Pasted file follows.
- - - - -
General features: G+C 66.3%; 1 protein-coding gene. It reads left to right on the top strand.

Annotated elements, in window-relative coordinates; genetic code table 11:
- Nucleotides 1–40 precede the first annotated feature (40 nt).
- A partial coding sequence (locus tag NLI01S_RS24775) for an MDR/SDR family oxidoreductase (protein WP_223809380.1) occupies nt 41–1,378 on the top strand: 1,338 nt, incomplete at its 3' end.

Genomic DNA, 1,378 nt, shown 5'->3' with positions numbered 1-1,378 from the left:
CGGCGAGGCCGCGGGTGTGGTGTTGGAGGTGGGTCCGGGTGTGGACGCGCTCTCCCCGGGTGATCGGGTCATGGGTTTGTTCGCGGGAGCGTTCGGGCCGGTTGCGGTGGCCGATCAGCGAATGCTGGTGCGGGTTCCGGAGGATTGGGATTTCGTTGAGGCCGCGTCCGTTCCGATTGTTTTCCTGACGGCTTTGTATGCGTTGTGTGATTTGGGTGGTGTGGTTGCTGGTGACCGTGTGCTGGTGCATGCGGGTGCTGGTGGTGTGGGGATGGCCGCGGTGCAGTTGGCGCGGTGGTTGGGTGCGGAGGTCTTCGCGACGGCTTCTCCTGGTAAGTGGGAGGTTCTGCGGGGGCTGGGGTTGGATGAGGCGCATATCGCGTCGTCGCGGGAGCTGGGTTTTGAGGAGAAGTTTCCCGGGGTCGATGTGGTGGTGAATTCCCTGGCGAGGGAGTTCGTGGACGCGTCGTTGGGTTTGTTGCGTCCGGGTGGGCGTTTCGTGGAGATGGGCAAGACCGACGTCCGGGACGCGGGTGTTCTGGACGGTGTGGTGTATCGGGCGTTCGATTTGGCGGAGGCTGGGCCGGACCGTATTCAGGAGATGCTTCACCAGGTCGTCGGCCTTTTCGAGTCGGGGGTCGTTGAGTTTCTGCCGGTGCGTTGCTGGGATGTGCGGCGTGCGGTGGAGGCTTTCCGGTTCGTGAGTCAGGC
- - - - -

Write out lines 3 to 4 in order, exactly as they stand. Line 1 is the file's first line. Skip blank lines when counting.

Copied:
- Nucleotides 1–40 precede the first annotated feature (40 nt).
- A partial coding sequence (locus tag NLI01S_RS24775) for an MDR/SDR family oxidoreductase (protein WP_223809380.1) occupies nt 41–1,378 on the top strand: 1,338 nt, incomplete at its 3' end.